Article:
The solar array produces unregulated voltage up to a maximum capacity. A battery only has just so much capacity and providing a charge voltage that is too high can cause unpredictable results. We have seen lead-acid batteries explode due to overcharging.
Types Of Charge Controller
Above, we briefly discussed the differences between PWM and MPPT controllers. BougeRV.com produces the finest-quality controllers on the market because we take safety seriously. Our lineup of solar charge controllers includes both MPPT and PWM controllers that pair perfectly with our extensive selection of solar panels.
These controllers are the most popular with BougeRV.com customers:
MPPT Charge Controller
We build our MPPT controllers to provide the most efficient charge possible. We offer two variations of our top-selling 40A MPPT controllers. Our controller for semi-permanent installations in motorhomes, trucks, and cars includes an external LCD screen that mounts in a convenient location.
We also offer a portable MPPT controller ideal for camping, picnics, and backyard barbecues that features a built-in LCD display. Our portable design can recharge a battery bank up to 48 volts.
Another popular model is the 60 amp MPPT controller which includes built-in Bluetooth connectivity. With Bluetooth, you can remotely monitor the charge on your battery bank from up to 33 feet on the app which also provides historical charge data, live parameter settings, and real-time feedback. This is the perfect charge controller for LiFePO4 batteries, Gel batteries, and all types of lead-acid batteries up to 24 volts.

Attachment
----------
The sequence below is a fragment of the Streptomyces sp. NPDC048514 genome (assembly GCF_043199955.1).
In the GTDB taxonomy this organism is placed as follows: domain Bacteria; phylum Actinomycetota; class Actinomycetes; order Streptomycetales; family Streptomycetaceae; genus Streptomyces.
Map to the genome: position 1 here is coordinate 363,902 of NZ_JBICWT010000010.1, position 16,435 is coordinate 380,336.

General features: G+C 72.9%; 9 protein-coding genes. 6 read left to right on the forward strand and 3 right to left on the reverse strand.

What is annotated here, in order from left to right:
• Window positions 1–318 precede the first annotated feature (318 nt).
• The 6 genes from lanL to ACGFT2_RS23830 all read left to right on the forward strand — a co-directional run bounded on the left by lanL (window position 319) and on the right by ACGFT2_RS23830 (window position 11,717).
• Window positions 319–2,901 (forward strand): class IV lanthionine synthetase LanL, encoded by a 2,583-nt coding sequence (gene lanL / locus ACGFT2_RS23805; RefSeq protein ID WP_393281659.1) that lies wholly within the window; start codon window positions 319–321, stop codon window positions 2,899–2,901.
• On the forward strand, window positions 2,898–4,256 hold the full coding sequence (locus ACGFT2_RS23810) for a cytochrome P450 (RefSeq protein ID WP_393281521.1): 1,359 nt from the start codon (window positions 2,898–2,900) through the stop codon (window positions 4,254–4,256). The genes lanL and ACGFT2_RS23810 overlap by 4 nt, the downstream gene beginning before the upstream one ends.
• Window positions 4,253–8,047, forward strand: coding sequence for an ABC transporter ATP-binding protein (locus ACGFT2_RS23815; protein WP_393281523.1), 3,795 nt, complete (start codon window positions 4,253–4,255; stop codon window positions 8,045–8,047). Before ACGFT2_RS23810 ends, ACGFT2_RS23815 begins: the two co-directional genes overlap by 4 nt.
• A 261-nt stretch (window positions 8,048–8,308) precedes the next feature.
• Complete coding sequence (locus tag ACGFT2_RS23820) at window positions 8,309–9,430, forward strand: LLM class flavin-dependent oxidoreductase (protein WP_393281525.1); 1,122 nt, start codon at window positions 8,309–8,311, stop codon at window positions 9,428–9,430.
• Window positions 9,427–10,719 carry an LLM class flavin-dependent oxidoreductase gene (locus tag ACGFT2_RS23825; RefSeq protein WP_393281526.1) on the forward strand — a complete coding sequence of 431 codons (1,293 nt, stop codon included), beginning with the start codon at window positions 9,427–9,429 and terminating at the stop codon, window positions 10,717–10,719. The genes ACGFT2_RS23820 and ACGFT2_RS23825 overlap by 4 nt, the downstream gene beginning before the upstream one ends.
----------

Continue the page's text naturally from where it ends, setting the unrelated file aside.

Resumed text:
PWM Charge Controller
Our PWM charge controllers are affordable, reliable, and better fit for smaller solar panels, making them popular with outdoor adventurers and RVers. Some of our customers use PWM controllers for long-term battery maintenance for classic cars and heavy equipment that isn’t used often.
We offer 10 amp, 20 amp, and 30 amp PWM controllers to meet your specific needs. Our PWM controllers feature Active Shield technology that optimizes battery charge and prevents overcharging.
Types Of BougeRV Portable Solar Panels
Solar panels come in a variety of designs meant to meet all the needs of any outdoor adventure. BougeRV.com has spent years developing the finest-quality panels and we stand behind them. These are the panels we use ourselves and we wouldn’t sell you a product we didn’t want ourselves. Here are some of our top picks that show how our panels can provide power for different scenarios.
Paso 100W Portable CIGS Solar Blanket
You will feel the difference between our solar blanket and others the moment you pick it up. Special CIGS (copper indium gallium selenide) solar cells are lighter, stronger, and more powerful than traditional photovoltaic cells. Unlike other designs, ours provide maximum voltage for as long as 20 years.
This panel is ideal for on-the-go adventures. It folds into a small package and includes a carry case. The lightweight panel is easy to transport and set up anywhere and offers superior performance.
Yuma CIGS Thin Film Flexible Solar Panels
Our flexible thin-film CIGS solar panels are truly revolutionary. Using our decades of experience, we have developed a solar panel that can roll up for storage and will mount to any surface regardless of the curve.